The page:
20th June 2016
Bahark had heard the sound of bulldozers before. When she heard that sound in Idomeni camp she knew it meant that she, her husband, and her daughter soon would be moving again.
They had been smuggled into Greece on a rubber raft a few months ago and arrived in this northernmost Greek region only days after the borders closed.
Like a million others, the Afghan family had launched into their dangerous journey with high hopes, which, weeks later, were cut short at the closed border with Macedonia.
Now Idomeni camp was closing, which meant Bahark and her family would potentially need to move to an official camp elsewhere in the country.
“We don’t care where we go,” said Bahark’s husband, Mahmoud. “We just want to find a safe country.”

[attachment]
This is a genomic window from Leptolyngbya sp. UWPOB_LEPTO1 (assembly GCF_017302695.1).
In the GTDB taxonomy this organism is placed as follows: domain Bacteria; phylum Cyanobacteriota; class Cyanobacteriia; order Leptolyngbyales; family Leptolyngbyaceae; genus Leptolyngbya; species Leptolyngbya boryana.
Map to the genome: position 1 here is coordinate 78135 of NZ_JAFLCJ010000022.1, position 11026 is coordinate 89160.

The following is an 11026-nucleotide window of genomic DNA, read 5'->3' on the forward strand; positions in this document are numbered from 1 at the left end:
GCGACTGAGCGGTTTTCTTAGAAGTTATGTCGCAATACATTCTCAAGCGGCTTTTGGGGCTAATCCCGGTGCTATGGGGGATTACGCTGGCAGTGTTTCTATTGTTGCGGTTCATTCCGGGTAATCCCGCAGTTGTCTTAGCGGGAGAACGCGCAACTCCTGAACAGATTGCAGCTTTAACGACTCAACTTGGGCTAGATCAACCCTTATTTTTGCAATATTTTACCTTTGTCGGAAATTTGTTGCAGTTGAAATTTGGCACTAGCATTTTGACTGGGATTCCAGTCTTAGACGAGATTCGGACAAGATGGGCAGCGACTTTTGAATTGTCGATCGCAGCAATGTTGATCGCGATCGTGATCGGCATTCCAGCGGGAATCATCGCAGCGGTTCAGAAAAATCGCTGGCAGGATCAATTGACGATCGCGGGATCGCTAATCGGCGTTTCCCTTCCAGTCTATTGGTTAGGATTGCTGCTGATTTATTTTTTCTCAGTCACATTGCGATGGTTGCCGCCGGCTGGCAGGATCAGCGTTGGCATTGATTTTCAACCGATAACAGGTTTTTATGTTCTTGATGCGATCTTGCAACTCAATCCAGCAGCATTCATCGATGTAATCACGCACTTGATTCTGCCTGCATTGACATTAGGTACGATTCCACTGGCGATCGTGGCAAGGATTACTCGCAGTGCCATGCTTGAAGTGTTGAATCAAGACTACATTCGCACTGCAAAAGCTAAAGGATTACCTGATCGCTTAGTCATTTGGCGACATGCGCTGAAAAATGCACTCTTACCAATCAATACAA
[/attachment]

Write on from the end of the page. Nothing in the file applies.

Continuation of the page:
The Greek government, UNHCR, Samaritan’s Purse, and many other groups have worked cooperatively since the borders closed to provide safety, security, and hospitable living conditions for refugees and their families.
It would be a strain on most countries to care for the welfare of its own people while also taking on the wellbeing of tens of thousands of desperate people who’ve been told, wrongly, that they’d have the life they want after crossing the Aegean Sea.
Samaritan’s Purse is working alongside government officials, churches, and other organisations’ leadership. We will continue to provide our experience, expertise and resources to build sustainable solutions. As one Greek official overseeing official camps puts it: “These are humans, and they need to be treated like humans. These are my children and your children.”